Bringing a masterpiece back to life

For centuries, the Sistine Chapel frescoes were characterized by muted colors and dark shadows. Some people even assumed that Michelangelo, who saw himself as a sculptor rather than a painter, was more interested inform than color. But a major restoration project in the 1980s showed what a thorough cleaning can do. Over the course of a decade and in the center of a swirling international controversy, conservators used computer technology and chemical solvents to repair damaged sections and wipe away the accumulated grime. Their efforts uncovered a brilliantly colorful ceiling that revealed Michelangelo's genius anew. When the project was completed in 1990, the New York Times called the result "overwhelmingly beautiful." Restoration of Michelangelo's Last Judgment on the altar wall soon followed.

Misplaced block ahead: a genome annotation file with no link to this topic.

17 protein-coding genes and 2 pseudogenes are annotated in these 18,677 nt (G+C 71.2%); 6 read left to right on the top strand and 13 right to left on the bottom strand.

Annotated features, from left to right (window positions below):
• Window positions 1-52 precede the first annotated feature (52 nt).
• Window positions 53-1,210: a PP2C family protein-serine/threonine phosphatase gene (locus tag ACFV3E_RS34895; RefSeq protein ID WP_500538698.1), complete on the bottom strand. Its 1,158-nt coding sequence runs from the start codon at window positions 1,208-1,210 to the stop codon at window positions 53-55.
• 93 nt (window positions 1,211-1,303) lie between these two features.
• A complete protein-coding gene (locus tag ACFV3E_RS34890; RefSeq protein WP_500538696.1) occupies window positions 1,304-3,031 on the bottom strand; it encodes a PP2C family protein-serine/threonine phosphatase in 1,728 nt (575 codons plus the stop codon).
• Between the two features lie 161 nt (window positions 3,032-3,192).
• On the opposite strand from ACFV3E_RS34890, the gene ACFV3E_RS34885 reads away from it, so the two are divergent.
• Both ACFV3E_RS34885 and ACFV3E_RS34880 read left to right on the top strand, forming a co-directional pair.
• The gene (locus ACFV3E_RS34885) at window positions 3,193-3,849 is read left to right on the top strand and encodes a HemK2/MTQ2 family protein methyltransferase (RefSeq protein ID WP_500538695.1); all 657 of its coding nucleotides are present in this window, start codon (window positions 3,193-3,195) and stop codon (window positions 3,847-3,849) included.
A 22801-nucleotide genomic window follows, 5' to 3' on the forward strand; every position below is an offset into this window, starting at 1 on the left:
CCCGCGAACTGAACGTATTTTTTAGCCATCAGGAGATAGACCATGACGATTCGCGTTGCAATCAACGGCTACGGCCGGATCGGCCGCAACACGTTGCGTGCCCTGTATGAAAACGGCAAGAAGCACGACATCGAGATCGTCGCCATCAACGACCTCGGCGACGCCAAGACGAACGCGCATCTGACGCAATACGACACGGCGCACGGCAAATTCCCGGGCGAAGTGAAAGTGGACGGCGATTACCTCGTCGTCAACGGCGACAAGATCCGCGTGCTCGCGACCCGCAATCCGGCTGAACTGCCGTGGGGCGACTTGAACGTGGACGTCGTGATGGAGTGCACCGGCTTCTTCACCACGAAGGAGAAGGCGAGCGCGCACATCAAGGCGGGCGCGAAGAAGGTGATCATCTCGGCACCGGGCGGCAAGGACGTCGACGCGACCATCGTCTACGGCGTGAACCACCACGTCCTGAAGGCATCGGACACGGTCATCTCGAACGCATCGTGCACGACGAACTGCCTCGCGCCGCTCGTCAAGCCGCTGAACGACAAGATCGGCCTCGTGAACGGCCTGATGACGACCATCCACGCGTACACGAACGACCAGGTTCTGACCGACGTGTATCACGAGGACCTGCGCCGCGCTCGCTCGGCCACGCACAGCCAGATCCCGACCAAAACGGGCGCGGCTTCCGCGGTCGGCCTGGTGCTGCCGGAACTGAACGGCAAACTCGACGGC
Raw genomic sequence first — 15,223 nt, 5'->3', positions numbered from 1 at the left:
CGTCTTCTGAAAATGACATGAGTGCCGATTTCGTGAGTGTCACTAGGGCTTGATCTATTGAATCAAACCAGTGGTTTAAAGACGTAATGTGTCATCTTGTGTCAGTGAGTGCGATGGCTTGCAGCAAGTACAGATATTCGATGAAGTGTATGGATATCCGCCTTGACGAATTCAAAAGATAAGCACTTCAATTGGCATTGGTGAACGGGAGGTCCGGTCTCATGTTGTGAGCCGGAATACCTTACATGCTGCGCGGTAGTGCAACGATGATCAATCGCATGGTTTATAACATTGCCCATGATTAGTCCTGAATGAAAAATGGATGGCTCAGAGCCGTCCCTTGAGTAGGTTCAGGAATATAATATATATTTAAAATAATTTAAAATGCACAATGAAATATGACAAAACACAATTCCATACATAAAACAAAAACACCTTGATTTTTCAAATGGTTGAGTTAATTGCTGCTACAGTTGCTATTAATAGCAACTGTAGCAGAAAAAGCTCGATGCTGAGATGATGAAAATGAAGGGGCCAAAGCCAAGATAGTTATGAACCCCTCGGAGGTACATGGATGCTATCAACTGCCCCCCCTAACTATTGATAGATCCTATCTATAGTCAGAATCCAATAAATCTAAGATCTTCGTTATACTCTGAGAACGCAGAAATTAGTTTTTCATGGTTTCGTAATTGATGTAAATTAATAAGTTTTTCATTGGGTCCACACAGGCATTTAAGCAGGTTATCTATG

Mortal hero

Michelangelo's reputation was so immense that contemporaries lauded him as "the divine Michelangelo." But before his death the aging artist wrote to a friend that he was only "a poor man and of little value, a man who goes along laboring in that art which God has given me for as long as I possibly can."

Investigating the past

During the Renaissance, the humanists' efforts to study ancient texts and to purify Christianity [see p. 14] led to a number of groundbreaking discoveries. The classical scholar Lorenzo Valla (1406-1457) proved that the "Donation of Constantine"—a document granting the pope temporal power over the Western Roman Empire—could not have been written by the emperor Constantine but was a later forgery. Valla also shocked the church by arguing that the twelve apostles did not compose the Apostles' Creed and that the Latin Vulgate version of the Bible was full ...

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